Yeseterday I was taking a peek at the Art Tea Life blog by dear heart, Sandy Gordon. There I found out about the most compassionate program I have heard of in ages. Art Aids Art and Monkey Biz.
It all started with the "one little person making a difference". Making a difference through art. The film "Bigger than Barbie"attracted me first - as we are partial to indie film here - and then the entire project captured my heart. So much infact that we are going to host a trunk show of the work here at artstream in the fall, (stay tuned for day and time), along with a showing of the film.
I hope that you can come. I hope that you will take a moment and look at the links to read more about this wonderful program. Here is an excerpt from the writings about the film:
When Tina Davis first saw the colourful and quirky Monkeybiz dolls in a friends’ house four years ago, she fell in love immediately. Back then she didn’t know anything about who made the dolls or where they came from. A few months later she came across the dolls in a shop. It was only then that she learned about the non-profit organisation, Monkeybiz and their amazing work combining arts and empowerment for women from the poorest townships in Cape Town, South Africa.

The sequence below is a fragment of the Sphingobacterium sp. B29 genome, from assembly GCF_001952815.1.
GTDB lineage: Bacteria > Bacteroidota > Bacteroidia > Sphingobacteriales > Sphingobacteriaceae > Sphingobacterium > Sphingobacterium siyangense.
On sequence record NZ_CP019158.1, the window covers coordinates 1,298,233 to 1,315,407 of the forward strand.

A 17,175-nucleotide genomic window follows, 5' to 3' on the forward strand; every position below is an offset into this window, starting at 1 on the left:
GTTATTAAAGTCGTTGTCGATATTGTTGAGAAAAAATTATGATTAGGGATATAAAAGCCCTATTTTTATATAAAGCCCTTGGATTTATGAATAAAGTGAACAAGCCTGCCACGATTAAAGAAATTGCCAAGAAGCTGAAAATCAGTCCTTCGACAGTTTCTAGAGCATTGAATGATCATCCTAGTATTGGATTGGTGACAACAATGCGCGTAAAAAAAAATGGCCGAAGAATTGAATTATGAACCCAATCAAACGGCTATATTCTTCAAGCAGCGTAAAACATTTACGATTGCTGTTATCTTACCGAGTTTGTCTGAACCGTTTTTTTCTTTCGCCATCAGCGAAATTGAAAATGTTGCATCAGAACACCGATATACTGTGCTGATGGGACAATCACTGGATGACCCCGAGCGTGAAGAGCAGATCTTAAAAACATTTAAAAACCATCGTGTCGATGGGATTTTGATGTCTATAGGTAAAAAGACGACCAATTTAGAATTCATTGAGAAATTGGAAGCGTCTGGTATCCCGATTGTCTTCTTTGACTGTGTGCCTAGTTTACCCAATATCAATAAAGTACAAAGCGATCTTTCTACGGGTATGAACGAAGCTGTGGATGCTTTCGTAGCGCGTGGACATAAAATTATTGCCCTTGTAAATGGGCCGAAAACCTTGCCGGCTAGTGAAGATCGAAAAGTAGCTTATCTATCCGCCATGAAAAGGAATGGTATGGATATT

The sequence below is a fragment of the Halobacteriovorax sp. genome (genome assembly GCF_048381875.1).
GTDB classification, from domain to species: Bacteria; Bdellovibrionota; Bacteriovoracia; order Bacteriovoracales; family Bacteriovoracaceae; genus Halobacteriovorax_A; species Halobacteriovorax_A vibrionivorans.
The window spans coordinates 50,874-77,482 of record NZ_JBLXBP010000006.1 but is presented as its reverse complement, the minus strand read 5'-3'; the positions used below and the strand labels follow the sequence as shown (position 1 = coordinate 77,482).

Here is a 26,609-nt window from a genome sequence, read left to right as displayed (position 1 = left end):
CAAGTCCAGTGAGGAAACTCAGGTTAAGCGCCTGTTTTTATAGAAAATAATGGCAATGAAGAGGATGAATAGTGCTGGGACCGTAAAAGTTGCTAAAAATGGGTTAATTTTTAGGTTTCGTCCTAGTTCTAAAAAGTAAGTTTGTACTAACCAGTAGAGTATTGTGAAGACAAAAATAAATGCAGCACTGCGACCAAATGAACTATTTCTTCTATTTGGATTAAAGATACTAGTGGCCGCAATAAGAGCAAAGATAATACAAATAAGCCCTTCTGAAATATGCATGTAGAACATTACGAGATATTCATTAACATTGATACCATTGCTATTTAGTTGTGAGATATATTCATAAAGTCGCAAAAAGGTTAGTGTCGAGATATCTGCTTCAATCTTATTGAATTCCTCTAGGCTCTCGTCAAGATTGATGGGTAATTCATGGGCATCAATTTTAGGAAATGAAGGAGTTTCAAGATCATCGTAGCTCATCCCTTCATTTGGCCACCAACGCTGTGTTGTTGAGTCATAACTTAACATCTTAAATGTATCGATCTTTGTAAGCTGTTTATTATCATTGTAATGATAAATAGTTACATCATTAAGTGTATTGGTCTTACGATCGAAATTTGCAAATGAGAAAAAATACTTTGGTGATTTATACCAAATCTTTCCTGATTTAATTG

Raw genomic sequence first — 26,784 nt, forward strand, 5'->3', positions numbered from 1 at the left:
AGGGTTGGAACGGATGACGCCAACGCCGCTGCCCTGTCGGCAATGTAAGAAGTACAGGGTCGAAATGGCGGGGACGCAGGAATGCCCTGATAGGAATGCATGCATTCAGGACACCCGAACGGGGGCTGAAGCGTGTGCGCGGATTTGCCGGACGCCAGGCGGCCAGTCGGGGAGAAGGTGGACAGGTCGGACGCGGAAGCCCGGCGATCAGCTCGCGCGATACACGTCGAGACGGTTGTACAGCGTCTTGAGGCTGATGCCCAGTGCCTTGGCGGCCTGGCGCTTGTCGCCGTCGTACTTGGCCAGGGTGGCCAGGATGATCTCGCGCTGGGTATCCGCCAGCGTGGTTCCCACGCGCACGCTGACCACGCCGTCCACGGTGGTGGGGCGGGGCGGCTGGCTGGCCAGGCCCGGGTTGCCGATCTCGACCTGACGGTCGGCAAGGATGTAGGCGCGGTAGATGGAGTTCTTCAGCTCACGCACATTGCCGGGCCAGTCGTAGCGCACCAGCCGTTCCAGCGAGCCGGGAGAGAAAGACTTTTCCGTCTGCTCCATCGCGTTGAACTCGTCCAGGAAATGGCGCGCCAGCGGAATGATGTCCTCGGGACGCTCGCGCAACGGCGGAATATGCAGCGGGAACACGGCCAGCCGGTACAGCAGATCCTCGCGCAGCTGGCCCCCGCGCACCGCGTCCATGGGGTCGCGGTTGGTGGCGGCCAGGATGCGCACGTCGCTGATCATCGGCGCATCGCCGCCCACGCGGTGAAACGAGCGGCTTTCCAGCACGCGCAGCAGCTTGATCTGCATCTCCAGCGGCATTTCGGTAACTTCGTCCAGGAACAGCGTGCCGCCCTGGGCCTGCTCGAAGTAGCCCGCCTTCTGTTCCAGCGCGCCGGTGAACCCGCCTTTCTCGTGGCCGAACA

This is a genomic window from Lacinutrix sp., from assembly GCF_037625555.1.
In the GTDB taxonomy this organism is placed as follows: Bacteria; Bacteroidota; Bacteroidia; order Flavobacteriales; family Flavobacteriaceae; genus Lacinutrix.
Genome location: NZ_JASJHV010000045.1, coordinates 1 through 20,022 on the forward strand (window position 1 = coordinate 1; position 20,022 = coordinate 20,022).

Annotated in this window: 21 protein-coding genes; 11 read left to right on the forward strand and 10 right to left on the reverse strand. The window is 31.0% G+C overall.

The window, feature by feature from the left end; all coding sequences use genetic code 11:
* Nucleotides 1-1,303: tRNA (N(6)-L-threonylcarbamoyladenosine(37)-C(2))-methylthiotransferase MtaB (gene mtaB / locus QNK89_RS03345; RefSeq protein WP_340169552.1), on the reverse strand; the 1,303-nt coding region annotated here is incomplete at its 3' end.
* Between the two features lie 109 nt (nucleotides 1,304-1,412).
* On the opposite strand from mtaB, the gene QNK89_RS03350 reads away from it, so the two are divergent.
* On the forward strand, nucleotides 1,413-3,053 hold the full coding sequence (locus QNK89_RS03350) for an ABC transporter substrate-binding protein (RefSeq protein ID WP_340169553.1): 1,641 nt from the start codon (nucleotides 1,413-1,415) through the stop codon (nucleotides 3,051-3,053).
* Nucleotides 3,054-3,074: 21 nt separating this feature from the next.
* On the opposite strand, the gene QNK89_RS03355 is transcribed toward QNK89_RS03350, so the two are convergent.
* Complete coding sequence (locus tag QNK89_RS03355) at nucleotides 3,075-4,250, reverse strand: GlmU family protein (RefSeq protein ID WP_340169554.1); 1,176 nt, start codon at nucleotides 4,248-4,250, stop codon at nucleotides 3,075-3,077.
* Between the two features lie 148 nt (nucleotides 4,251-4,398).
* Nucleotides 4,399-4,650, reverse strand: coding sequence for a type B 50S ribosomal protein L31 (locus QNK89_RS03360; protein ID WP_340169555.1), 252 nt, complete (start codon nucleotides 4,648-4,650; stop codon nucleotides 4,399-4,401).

After her first visit to Cape Town in late 2002, she was convinced that the fascinating story of Monkeybiz and their invaluable work could be made into an uplifting and heartfelt documentary.We follow the dolls on a fascinating journey from the township of Khayelitsha to the high-end stores of Donna Karan in New York. The film also takes you to Tromsø, “the land of the midnight sun” in the far north of Norway, where Monkeybiz had an exhibition in connection with the 46664 Arctic concert for HIV/AIDS in 2005. The strong and admirable women behind Monkeybiz are at the heart of Bigger than Barbie. The film also includes appearances from Desmond Tutu, Donna Karan, Annie Lennox and Nelson Mandela.